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Defining a database access interface - PHP

Welcome to the sixth part of a series covering the dependency injection pattern. In this part, I build a PHP 5-based application that can work seamlessly with MySQL and SQLite. It will feature a simple interface and a MySQL driver.

TABLE OF CONTENTS:
  1. The Role of Interfaces in Applying the Dependency Injection Design Pattern
  2. Review: implementing dependency injection via a setter method
  3. Defining a database access interface
  4. Building a MySQL database driver
By: Alejandro Gervasio
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October 20, 2009

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As I expressed at the beginning of this article, one typical situation where dependency injection is used at its most efficient is when it comes to building applications that need to work with multiple database systems.

To demonstrate this concept as clearly as possible, I’m going to start developing a PHP 5 program that will be capable of using both MySQL and SQLite to perform CRUD operations against a selected database. So, the first step that must be taken is defining a simple interface that will declare at an abstract level the methods that will be implemented by the respective database drivers.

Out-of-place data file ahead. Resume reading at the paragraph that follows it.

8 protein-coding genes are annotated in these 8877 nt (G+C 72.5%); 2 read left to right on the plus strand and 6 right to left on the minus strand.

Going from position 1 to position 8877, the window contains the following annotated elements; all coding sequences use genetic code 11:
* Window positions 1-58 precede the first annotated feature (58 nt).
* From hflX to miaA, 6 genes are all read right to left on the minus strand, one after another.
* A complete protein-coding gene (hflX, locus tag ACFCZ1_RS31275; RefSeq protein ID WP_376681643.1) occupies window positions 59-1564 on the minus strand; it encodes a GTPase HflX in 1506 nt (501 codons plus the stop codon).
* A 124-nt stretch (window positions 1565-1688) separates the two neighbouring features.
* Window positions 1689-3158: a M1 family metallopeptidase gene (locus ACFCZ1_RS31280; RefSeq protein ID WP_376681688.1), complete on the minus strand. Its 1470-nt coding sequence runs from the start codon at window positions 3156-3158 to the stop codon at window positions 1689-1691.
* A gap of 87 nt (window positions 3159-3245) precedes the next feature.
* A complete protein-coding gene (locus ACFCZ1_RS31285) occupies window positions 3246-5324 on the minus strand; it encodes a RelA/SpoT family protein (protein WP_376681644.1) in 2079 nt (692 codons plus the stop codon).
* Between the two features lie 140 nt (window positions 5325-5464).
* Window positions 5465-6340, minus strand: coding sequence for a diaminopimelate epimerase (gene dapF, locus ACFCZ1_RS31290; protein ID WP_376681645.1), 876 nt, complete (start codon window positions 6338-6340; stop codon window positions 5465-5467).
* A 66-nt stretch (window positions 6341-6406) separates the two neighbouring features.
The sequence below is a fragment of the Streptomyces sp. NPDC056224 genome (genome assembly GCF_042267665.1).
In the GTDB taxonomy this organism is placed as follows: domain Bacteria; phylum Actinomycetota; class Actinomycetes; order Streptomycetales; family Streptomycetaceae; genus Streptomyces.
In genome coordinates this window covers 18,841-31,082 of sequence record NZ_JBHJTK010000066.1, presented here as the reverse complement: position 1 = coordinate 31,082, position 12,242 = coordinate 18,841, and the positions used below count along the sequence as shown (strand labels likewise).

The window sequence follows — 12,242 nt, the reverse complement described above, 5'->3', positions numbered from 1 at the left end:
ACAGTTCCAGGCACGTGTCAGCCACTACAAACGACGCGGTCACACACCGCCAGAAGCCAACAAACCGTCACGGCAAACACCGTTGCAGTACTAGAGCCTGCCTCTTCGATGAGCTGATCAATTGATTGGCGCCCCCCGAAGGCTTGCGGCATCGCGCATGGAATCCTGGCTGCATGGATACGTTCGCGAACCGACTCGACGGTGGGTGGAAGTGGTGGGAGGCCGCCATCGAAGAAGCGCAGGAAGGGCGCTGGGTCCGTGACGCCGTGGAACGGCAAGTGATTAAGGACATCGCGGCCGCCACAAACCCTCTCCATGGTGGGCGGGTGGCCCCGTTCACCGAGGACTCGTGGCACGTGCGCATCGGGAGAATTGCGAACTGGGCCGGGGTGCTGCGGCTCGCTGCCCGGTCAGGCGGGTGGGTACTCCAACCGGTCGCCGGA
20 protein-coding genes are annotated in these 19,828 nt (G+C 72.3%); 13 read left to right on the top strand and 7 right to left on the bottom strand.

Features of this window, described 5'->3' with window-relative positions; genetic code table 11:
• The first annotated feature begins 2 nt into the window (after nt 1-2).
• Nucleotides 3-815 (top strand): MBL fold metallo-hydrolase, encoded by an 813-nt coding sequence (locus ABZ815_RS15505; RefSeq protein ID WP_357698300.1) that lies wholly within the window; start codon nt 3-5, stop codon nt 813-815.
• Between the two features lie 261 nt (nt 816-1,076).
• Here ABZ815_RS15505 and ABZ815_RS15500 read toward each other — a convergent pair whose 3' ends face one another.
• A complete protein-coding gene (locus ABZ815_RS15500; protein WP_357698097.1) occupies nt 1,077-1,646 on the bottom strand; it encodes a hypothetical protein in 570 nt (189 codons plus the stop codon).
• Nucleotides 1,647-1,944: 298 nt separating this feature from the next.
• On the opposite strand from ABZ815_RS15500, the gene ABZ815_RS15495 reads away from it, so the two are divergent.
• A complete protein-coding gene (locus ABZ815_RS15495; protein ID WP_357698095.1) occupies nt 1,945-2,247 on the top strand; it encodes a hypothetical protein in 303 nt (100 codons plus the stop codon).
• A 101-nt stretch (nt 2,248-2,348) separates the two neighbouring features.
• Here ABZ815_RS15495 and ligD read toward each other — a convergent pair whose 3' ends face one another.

Now that I have explained that, please examine the definition of the following interface, which not surprisingly is called “DbHandler.” Here it is:

// define 'DbHandler' interface

 

interface DbHandler

{

public function __construct($host, $user, $password, $database);

 

public function query($query);

 

public function fetch();

 

public function count();

}

Were you expecting to see longer code? Sorry to disappoint you if you were, but I’d like to keep the structure of the above “DbHandler” interface pretty simple and uncluttered (after all, that’s the idea behind defining an interface, right?). As you can see, it declares four public methods that will come in handy for connecting to the specified database and running queries, as well as for fetching and counting rows in result sets.

So far, there’s nothing unusual about the way that this interface has been defined. So, it’s time to start out building the first database driver class. This clase will be responsible for implementing the methods declared by the interface to work with MySQL.

The definition of this class will be shown in the last section of this tutorial. Therefore, go ahead and read that segment.



 
 
>>> More PHP Articles          >>> More By Alejandro Gervasio
 

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